Major tech upheaval continues as the EU orders Google to divest parts of its advertising business.
The announcement from Wednesday results from the accusations of the competition commission against monopolies.
The arrangement is similar to the recently proposed “AMERICA Law’ Bill in the United States.
The EU judgment explained
The EU Competition Commission said the problem is that “Google favors its own online display advertising technology services to the detriment of competing ad technology service providers, advertisers and online publishers”.
However, the regulator concluded that Google had abused its power by forcing a monopoly in the advertising business. The Commission believes this is done by prioritizing their ad exchanges in ad auctions.
In addition, the Commission believes that the only way to fight competition is to force Google to divest parts of its advertising business.
Margrethe Vestager commented on the verdict as follows:
Google is present at almost every level of the so-called ad tech supply chain. Our preliminary concern is that Google may have used its market position to favor its own brokerage services.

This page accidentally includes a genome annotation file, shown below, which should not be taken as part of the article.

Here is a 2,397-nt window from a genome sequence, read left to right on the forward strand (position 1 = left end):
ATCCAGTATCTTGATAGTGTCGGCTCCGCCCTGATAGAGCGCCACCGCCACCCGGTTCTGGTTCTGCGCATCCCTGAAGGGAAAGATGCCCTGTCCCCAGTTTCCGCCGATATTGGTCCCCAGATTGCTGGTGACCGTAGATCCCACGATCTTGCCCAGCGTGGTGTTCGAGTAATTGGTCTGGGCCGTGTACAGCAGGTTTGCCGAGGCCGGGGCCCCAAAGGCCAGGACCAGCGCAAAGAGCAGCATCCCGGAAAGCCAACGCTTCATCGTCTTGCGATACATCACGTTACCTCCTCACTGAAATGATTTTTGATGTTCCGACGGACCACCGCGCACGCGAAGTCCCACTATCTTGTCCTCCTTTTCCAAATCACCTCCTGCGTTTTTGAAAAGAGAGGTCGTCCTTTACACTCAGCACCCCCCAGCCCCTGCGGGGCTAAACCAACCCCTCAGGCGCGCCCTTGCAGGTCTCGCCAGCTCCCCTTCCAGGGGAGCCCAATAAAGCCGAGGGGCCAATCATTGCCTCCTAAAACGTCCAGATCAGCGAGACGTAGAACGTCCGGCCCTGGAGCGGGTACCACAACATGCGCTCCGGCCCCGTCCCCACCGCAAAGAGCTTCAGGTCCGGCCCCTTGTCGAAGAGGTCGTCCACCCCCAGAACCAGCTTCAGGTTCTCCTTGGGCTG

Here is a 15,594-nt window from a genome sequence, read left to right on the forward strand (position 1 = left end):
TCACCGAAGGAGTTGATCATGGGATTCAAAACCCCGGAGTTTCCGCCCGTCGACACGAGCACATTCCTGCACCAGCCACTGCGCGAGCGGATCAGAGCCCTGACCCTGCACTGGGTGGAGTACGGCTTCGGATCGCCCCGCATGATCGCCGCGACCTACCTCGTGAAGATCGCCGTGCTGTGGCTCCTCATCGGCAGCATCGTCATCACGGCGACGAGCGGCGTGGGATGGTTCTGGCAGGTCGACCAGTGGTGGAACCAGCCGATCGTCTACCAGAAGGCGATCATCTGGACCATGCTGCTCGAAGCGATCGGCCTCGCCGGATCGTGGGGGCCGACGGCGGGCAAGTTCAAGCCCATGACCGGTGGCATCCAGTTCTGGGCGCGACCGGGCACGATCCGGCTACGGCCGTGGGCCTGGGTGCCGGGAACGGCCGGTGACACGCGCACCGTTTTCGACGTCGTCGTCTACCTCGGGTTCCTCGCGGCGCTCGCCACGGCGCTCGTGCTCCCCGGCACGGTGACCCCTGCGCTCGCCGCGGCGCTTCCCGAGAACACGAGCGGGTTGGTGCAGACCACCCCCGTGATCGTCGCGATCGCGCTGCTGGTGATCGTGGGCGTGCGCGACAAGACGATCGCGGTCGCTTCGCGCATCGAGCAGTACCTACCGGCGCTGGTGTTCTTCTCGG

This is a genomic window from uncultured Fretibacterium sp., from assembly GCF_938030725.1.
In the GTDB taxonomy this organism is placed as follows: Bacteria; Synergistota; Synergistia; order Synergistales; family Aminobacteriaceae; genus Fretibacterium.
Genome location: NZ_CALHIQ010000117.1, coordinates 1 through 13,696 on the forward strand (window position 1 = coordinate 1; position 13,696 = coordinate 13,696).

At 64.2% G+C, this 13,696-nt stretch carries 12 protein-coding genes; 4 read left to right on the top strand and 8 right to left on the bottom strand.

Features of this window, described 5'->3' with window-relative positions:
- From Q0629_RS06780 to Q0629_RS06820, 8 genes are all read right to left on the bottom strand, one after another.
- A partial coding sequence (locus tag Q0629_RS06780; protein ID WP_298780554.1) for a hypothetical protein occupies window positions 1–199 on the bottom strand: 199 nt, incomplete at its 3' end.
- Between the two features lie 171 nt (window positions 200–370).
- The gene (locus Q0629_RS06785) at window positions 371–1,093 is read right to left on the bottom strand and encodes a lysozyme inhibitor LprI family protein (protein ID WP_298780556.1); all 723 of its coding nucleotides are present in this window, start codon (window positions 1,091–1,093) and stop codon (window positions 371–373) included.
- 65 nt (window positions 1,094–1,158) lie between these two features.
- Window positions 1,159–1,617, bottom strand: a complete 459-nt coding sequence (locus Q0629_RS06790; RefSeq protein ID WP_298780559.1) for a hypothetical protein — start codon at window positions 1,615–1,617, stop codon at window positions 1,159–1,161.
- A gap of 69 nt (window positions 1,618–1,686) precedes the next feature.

This potentially harmed not only Google’s competitors, but also the interests of publishers, while increasing advertisers’ costs.
The arrangement comes as no surprise, since the first investigations began two years ago.
Google responds to monopoly allegations
It is important to note that Google can react to the EU’s allegations and rulings.
In addition, Google can respond to the allegations, defend its position in writing and request an oral hearing to present its work.
Google Ads Vice President Dan Taylor publicly responded to the ruling:
Our advertising technology tools help websites and apps fund their content, enabling businesses of all sizes to effectively reach new customers. Google remains committed to creating value for our publisher and advertising partners in this highly competitive sector. The Commission’s investigation focuses on a narrow aspect of our advertising business and is not new. We disagree with the European Commission’s view and will respond accordingly.
How will the ruling affect advertisers?
There is no clear indication of the immediate impact the order will have on advertisers.
Since Google can react to the EU ruling, an official announcement of a forced sale is likely to be a long way off.
Payment media experts are following the verdict closely. Navah Hopkins commented on the verdict on LinkedIn:
There is speculation that years of experience with AI and machine learning could be lost or take a back seat as companies are forced to divest parts of their business.
The trickle-down effect could affect advertising performance immediately and in the long-term.
The EU judgment marks the beginning of a long journey for Big Tech. Not only for Google, but also for many other major ad tech platforms.
If passed in the EU, the ruling is likely to fuel the proposed AMERICA Act bill in the United States and encourage others to follow suit.
We will continue to update as more information becomes available.
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